The nearby, giant radio galaxy M87 hosts a supermassive black hole (BH) and is well-known for its bright jet dominating the spectrum over ten orders of magnitude in frequency. Due to its proximity, jet prominence, and the large black hole mass, M87 is the best laboratory for investigating the formation, acceleration, and collimation of relativistic jets. A research team led by Silke Britzen from the Max Planck Institute for Radio Astronomy in Bonn, Germany, has found strong indication for turbulent processes connecting the accretion disk and the jet of that galaxy providing insights into the longstanding problem of the origin of astrophysical jets.

Supermassive black holes form some of the most enigmatic phenomena in astrophysics. Their enormous energy output is supposed to be generated by the...

Im Focus: A Quantum Low Pass for Photons

Physicists in Garching observe novel quantum effect that limits the number of emitted photons.

The probability to find a certain number of photons inside a laser pulse usually corresponds to a classical distribution of independent events, the so-called...

Im Focus: Microprocessors based on a layer of just three atoms

Microprocessors based on atomically thin materials hold the promise of the evolution of traditional processors as well as new applications in the field of flexible electronics. Now, a TU Wien research team led by Thomas Müller has made a breakthrough in this field as part of an ongoing research project.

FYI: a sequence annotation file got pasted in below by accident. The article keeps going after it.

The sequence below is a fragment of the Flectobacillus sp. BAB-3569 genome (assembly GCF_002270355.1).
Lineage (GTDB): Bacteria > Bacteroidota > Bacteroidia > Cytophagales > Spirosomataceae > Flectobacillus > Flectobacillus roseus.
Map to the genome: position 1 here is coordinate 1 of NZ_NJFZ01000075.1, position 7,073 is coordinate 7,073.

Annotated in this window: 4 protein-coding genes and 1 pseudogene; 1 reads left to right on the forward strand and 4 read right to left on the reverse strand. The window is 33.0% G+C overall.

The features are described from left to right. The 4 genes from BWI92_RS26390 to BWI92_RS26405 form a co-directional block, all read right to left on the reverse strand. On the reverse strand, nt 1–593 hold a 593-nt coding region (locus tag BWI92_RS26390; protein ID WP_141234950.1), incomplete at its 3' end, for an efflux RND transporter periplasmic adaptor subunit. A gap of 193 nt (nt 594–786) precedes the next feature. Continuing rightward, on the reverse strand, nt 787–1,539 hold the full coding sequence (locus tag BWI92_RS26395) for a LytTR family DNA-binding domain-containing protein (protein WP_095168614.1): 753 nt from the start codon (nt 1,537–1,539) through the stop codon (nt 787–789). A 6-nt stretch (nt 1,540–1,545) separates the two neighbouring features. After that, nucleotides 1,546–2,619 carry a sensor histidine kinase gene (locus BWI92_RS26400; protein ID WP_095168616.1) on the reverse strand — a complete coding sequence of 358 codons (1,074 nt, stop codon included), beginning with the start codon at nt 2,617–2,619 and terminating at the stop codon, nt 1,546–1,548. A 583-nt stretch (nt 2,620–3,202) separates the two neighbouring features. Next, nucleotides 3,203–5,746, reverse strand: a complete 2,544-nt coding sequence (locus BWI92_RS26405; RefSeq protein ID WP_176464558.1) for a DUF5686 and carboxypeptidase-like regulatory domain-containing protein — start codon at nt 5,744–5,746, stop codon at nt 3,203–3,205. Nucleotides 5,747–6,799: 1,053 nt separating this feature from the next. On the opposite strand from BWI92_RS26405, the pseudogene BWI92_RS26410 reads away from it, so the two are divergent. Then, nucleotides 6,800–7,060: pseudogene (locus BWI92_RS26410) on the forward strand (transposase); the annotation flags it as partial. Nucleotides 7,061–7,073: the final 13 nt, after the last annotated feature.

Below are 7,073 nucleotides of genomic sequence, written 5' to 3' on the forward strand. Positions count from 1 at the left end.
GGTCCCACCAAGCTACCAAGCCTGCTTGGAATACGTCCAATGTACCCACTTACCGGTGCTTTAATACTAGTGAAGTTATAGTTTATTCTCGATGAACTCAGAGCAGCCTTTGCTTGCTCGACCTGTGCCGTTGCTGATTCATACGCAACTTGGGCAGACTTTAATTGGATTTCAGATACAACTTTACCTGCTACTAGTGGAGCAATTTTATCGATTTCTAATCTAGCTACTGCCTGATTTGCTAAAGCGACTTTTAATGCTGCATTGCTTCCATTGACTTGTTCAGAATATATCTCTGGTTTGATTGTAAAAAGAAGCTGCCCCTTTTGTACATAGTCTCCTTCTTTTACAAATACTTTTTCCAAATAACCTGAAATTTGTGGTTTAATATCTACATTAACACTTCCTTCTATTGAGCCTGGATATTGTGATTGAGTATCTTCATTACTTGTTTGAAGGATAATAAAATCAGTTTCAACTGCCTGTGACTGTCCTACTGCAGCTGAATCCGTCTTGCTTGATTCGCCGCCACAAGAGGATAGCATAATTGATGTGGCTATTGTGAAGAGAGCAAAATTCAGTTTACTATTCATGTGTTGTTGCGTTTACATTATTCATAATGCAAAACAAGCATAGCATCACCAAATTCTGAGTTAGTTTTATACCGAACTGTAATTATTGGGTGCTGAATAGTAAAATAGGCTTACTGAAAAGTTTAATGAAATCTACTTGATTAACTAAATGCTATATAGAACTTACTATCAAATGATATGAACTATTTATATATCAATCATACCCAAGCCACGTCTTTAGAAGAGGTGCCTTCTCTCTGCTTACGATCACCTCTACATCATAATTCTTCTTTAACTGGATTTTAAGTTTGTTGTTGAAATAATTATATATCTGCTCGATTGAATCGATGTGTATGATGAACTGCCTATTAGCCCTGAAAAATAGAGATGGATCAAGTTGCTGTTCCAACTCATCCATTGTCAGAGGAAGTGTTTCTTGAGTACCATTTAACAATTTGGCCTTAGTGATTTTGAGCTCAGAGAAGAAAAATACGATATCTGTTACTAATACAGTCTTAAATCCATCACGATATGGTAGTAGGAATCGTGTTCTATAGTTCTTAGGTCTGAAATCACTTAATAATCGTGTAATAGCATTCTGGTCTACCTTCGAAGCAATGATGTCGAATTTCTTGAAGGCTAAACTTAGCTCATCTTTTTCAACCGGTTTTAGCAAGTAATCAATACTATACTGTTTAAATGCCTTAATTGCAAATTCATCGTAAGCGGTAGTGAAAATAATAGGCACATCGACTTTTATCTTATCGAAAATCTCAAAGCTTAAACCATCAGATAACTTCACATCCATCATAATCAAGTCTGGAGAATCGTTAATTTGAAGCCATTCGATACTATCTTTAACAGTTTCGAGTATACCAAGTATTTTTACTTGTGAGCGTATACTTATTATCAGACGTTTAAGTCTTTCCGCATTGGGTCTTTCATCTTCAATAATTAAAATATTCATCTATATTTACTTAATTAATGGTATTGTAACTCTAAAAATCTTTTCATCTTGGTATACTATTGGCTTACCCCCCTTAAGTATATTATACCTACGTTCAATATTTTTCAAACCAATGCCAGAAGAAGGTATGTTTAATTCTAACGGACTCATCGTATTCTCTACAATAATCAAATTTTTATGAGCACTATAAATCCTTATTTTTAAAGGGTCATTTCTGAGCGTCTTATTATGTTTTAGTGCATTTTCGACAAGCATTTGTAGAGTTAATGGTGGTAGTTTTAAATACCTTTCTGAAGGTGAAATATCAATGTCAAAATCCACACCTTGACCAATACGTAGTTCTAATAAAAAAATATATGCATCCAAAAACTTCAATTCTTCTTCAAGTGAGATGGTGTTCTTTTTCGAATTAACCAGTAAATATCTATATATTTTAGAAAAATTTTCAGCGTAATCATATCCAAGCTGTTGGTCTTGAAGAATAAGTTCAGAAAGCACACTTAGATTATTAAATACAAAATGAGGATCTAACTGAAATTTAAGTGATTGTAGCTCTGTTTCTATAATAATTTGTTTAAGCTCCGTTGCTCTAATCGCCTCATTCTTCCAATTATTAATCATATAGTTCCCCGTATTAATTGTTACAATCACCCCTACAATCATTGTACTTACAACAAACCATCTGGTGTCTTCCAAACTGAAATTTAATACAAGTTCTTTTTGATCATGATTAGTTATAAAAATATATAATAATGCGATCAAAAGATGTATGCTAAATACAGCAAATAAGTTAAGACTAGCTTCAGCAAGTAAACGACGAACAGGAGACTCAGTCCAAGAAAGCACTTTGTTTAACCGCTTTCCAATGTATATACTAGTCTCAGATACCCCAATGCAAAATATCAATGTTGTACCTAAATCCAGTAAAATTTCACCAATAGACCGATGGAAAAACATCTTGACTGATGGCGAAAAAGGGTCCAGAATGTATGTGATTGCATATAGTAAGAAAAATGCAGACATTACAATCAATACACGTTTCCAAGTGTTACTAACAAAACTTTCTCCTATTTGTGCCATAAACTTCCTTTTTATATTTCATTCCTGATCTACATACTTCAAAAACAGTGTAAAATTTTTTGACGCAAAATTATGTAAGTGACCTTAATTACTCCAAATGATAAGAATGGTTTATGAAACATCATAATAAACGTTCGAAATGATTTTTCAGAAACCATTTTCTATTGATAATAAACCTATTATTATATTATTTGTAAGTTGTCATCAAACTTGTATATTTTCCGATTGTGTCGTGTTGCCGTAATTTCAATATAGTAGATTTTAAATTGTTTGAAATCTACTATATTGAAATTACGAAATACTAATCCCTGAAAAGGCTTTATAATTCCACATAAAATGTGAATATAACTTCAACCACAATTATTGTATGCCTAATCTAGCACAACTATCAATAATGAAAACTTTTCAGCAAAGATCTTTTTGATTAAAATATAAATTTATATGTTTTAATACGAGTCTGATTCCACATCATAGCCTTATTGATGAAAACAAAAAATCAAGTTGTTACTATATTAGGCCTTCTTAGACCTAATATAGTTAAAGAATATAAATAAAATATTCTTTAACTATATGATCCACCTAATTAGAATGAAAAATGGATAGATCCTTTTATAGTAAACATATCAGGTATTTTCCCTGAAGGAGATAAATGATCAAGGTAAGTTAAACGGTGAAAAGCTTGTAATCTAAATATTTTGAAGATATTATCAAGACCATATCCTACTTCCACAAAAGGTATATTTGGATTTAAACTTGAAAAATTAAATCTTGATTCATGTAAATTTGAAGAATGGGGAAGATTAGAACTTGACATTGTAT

Two-dimensional materials, or 2D materials for short, are extremely versatile, although – or often more precisely because – they are made up of just one or a...

All Focus news of the innovation-report >>>

Anzeige

Anzeige

Event News

Fighting drug resistant tuberculosis – InfectoGnostics meets MYCO-NET² partners in Peru

28.04.2017 | Event News

Expert meeting “Health Business Connect” will connect international medical technology companies

20.04.2017 | Event News

Wenn der Computer das Gehirn austrickst

18.04.2017 | Event News

 
Latest News

Wireless power can drive tiny electronic devices in the GI tract

28.04.2017 | Medical Engineering

Ice cave in Transylvania yields window into region's past

28.04.2017 | Earth Sciences

Nose2Brain – Better Therapy for Multiple Sclerosis

28.04.2017 | Life Sciences

VideoLinks
B2B-VideoLinks
More VideoLinks >>>